441 Mass. 1008

March 23, 2004

Demond Chatman appeals from a judgment of a single justice of this court denying his petition pursuant to G. L. c. 211, § 3. The single justice was correct to deny the requested relief because, as we explain below, the relief sought was unnecessary.

Chatman was convicted of murder in the first degree and his direct appeal is pending before this court. His appeal has been stayed while he investigates possible grounds for filing a motion for a new trial. Toward that end, Chatman filed in the Superior Court a motion for funds to retain a psychologist, under Mass. R. Crim. P. 30 (c) (5), as appearing in 435 Mass. 1501 (2001), to determine whether Chatman's trial counsel may have been ineffective in failing to pursue a so-called diminished capacity defense. Chatman filed certain affidavits in support of his motion, but he did not file an affidavit from his trial counsel. A judge in the Superior Court denied the motion without prejudice to Chatman's refiling it with an affidavit from trial counsel.

Apparently laboring under the mistaken belief that the motion judge had not ruled on his motion for funds, but instead had ordered him to submit an affidavit from trial counsel before she would rule, Chatman requested, under G. L. c. 211, § 3, that the single justice order the motion judge to rule on his motion without the submission of counsel's affidavit. The single justice denied the petition after a hearing.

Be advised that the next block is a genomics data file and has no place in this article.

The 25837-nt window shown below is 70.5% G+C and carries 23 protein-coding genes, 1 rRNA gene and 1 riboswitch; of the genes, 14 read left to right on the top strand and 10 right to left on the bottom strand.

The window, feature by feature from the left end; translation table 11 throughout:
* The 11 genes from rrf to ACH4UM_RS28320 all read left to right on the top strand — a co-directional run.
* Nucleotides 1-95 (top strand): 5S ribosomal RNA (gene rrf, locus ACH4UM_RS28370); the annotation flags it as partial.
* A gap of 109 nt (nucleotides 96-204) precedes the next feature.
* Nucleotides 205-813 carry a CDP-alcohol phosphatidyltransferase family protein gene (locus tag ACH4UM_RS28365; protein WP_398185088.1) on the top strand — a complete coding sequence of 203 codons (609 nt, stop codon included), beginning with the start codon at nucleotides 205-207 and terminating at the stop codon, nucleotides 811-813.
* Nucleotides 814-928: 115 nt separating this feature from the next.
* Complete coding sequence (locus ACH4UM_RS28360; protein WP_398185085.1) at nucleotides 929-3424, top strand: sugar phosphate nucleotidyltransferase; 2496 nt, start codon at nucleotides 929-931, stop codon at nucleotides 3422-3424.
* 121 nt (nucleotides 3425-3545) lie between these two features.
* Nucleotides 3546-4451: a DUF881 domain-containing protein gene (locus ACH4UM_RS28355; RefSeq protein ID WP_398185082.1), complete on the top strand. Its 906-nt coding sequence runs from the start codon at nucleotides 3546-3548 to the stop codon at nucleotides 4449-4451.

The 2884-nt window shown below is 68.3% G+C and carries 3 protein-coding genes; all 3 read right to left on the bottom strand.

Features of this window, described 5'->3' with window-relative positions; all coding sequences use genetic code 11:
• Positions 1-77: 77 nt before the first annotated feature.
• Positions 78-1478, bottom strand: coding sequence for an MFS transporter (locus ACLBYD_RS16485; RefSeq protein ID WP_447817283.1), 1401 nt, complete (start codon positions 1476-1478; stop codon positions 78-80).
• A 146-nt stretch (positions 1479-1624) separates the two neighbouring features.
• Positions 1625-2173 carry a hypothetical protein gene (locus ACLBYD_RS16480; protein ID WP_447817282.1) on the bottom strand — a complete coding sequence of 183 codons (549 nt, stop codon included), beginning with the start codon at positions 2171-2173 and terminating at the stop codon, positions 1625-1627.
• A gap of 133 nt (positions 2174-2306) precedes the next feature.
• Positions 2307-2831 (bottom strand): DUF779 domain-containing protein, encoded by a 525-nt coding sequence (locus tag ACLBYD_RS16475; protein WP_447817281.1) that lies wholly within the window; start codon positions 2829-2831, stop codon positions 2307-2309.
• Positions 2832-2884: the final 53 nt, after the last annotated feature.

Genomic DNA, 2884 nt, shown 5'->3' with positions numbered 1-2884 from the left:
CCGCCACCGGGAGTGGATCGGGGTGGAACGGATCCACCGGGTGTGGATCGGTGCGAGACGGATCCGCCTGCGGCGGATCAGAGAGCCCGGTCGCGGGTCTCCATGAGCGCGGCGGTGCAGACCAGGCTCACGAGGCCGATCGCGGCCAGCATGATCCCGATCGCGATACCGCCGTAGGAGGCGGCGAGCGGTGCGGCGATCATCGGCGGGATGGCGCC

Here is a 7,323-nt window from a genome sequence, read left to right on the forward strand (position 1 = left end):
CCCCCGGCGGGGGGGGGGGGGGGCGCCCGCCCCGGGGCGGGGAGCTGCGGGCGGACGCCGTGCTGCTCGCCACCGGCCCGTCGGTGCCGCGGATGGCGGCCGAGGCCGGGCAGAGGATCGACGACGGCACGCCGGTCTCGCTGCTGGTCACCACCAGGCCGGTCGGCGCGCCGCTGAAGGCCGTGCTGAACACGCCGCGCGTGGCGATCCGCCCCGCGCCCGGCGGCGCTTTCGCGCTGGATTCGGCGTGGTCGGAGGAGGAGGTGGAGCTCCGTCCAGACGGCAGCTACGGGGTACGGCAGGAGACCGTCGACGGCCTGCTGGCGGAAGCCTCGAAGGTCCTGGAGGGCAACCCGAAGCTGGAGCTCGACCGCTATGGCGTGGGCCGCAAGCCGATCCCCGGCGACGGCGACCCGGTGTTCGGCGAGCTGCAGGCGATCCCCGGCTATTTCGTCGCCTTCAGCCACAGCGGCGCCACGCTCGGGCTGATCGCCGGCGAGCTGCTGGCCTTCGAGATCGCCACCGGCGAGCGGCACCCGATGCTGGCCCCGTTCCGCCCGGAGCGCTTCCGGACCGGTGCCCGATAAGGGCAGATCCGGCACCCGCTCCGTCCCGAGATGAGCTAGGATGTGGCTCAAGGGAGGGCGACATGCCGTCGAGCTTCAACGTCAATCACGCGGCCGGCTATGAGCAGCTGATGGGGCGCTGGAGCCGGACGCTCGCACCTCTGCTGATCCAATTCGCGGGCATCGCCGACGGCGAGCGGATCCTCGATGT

The case is now before us pursuant to S.J.C. Rule 2:21, as amended, 434 Mass. 1301 (2001). In his rule 2:21 memorandum, Chatman emphasizes that, in his G. L. c. 211, § 3, petition, he "did not ask the single justice to allow the motion for funds; [he] merely requested that the trial judge be ordered to decide the motion without requiring the defendant to" submit an affidavit from trial counsel. Yet the motion judge had in fact already ruled on Chatman's motion -- indeed, without an affidavit from trial counsel. In these circumstances, the single justice was correct to deny the requested relief because it was unnecessary.

Judgment affirmed.

Edward L. Hayden, for the plaintiff, submitted a brief.